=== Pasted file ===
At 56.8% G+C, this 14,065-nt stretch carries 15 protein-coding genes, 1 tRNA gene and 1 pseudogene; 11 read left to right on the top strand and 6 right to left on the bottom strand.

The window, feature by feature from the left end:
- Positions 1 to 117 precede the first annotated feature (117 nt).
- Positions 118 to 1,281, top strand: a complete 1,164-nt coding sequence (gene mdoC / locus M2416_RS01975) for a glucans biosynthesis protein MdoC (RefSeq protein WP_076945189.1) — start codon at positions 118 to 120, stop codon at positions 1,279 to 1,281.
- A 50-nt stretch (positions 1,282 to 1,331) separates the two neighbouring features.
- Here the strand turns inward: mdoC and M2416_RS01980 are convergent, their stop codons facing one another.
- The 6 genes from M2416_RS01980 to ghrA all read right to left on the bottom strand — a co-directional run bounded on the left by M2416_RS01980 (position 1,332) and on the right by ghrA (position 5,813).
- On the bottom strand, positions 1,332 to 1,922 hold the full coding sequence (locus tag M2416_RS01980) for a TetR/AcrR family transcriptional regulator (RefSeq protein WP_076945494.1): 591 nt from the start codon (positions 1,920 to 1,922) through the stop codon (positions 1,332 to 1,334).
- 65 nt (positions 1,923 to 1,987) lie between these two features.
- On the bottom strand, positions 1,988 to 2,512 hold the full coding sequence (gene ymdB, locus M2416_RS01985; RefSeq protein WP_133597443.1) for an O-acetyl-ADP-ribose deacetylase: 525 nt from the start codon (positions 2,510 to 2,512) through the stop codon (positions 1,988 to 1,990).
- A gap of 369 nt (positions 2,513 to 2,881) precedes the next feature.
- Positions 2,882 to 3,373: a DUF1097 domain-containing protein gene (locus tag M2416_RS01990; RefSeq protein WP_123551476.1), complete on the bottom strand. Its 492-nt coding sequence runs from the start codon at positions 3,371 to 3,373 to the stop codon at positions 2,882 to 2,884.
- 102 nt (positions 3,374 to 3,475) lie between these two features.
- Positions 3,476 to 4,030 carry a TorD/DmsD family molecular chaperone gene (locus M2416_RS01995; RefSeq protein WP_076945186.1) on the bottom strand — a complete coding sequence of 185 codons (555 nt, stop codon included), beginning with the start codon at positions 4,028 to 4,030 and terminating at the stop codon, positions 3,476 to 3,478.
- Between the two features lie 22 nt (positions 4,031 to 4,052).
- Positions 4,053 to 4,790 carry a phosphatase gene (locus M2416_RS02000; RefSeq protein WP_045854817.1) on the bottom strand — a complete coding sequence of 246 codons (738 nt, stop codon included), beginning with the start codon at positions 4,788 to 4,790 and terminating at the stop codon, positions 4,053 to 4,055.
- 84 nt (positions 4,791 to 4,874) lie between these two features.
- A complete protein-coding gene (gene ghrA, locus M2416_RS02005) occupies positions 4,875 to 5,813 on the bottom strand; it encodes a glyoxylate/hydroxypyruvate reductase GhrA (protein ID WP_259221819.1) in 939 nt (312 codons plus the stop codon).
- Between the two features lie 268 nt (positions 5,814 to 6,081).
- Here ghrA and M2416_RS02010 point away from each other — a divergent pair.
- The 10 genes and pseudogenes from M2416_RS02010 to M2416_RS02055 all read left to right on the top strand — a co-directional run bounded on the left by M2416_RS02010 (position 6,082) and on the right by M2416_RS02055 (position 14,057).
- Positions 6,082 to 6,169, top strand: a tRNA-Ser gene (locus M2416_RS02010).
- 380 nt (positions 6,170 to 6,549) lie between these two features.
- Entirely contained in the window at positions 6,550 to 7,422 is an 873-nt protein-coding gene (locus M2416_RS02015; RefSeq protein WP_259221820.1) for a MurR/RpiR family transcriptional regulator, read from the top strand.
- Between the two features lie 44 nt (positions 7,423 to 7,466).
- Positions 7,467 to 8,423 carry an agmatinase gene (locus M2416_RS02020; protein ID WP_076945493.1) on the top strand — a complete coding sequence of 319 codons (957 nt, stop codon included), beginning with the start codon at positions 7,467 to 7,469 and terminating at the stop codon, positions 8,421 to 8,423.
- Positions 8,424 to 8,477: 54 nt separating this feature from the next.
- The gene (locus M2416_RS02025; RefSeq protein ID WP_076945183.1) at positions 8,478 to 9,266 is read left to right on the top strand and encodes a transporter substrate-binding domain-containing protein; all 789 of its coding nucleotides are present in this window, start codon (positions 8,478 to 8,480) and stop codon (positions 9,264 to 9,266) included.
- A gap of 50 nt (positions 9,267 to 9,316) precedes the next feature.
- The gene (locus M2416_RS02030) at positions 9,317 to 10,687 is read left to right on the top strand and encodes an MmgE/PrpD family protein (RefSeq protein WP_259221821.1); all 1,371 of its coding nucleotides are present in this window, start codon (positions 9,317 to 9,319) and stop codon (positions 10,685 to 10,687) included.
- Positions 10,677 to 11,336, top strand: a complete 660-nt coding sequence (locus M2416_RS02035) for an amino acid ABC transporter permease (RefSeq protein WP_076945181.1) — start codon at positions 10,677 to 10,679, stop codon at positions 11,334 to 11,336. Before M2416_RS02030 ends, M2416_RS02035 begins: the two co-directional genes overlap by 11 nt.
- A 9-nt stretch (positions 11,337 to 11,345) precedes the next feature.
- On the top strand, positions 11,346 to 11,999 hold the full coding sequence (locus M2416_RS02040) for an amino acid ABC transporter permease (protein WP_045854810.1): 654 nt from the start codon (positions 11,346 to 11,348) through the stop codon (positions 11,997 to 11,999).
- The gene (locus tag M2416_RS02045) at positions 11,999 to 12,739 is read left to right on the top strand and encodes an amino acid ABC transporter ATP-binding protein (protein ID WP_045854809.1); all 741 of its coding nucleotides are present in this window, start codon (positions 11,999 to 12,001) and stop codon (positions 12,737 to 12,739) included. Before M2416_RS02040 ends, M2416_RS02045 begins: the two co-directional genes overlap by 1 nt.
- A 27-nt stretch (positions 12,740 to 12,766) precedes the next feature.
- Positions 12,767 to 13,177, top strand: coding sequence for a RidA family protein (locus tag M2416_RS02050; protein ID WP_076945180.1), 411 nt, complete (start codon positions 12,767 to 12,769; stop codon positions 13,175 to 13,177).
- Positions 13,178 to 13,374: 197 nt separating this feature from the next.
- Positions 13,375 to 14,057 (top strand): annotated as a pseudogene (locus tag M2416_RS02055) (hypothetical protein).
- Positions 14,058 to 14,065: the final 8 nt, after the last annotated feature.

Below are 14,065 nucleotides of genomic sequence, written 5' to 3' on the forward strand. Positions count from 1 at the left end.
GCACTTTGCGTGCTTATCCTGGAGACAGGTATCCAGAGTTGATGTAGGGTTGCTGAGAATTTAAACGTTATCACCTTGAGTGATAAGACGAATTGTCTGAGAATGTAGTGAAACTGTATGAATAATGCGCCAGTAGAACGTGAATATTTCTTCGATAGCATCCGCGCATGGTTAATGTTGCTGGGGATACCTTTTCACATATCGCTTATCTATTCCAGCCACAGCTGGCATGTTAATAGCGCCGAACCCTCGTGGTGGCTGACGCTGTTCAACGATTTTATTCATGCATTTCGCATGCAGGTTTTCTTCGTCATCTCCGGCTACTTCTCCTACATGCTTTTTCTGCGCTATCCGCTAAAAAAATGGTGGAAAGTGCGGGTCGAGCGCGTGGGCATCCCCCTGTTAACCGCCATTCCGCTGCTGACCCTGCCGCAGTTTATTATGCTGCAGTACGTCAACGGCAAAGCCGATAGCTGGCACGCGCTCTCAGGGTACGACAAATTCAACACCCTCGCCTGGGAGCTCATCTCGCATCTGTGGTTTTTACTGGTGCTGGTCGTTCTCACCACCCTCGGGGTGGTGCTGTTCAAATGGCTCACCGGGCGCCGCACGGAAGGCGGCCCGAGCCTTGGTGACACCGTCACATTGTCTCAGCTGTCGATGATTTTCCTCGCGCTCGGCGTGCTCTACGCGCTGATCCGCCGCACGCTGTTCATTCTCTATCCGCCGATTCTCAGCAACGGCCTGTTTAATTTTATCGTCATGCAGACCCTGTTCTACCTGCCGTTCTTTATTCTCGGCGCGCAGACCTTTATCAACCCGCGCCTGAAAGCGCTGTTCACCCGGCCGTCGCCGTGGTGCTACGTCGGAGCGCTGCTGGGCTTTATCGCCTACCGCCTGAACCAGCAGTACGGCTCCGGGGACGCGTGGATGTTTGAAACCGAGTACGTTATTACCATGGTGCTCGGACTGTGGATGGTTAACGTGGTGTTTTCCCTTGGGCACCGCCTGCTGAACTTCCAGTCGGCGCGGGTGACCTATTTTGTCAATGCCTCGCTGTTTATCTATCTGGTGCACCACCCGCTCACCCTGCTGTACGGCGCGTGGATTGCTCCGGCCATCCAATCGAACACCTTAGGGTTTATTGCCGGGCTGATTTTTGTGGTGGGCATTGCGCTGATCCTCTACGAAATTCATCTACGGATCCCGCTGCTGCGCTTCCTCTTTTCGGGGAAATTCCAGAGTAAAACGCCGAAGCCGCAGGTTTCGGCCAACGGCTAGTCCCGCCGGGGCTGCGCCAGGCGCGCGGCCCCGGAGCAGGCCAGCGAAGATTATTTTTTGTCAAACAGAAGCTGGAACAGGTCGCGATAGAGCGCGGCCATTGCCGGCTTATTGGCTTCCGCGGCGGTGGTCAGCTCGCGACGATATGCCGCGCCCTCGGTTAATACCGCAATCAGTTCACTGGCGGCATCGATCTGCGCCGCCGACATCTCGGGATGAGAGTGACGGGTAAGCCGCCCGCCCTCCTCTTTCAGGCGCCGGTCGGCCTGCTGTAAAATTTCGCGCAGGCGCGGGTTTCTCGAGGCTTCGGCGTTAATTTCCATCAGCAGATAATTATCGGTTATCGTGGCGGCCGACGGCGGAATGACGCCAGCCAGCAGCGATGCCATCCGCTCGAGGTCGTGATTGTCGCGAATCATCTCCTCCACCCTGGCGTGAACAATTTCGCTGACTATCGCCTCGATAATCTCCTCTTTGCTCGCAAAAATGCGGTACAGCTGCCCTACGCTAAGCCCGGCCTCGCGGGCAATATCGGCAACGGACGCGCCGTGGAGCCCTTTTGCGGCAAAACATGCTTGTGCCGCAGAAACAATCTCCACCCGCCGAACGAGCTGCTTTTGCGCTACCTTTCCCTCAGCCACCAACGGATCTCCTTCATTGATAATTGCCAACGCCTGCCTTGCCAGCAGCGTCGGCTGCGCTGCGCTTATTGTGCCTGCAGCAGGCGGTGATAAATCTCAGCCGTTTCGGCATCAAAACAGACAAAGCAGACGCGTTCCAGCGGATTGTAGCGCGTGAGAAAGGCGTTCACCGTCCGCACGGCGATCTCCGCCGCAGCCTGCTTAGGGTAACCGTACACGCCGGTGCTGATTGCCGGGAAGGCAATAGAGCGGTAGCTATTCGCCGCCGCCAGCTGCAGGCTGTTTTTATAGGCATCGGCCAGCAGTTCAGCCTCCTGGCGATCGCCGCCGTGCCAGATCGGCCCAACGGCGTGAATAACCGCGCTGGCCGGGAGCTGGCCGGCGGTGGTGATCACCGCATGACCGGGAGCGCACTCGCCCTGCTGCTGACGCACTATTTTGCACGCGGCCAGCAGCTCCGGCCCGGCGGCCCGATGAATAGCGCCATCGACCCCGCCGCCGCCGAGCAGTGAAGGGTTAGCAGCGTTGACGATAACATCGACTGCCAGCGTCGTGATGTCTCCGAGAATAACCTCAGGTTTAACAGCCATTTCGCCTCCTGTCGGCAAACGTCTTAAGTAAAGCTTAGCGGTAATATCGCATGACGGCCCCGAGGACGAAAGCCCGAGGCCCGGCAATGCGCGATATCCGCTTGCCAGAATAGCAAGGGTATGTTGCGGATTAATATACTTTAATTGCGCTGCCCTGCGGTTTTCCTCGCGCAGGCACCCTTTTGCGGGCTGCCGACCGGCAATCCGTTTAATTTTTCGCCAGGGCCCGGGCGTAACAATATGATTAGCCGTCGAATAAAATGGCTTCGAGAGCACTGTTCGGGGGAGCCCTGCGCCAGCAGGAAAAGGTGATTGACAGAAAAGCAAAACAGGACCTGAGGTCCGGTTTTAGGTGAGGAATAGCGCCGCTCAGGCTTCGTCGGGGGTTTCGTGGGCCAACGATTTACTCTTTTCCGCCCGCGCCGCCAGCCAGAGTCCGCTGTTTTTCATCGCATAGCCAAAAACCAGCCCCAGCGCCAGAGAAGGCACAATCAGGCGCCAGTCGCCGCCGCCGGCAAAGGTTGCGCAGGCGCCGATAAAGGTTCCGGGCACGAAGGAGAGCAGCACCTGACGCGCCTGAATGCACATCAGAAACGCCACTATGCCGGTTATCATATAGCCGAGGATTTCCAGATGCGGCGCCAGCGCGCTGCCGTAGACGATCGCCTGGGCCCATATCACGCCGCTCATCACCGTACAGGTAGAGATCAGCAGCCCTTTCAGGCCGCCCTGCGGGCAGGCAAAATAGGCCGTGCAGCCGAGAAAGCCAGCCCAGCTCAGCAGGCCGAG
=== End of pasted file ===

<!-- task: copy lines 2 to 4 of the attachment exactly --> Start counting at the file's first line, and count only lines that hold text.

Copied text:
The window, feature by feature from the left end:
- Positions 1 to 117 precede the first annotated feature (117 nt).
- Positions 118 to 1,281, top strand: a complete 1,164-nt coding sequence (gene mdoC / locus M2416_RS01975) for a glucans biosynthesis protein MdoC (RefSeq protein WP_076945189.1) — start codon at positions 118 to 120, stop codon at positions 1,279 to 1,281.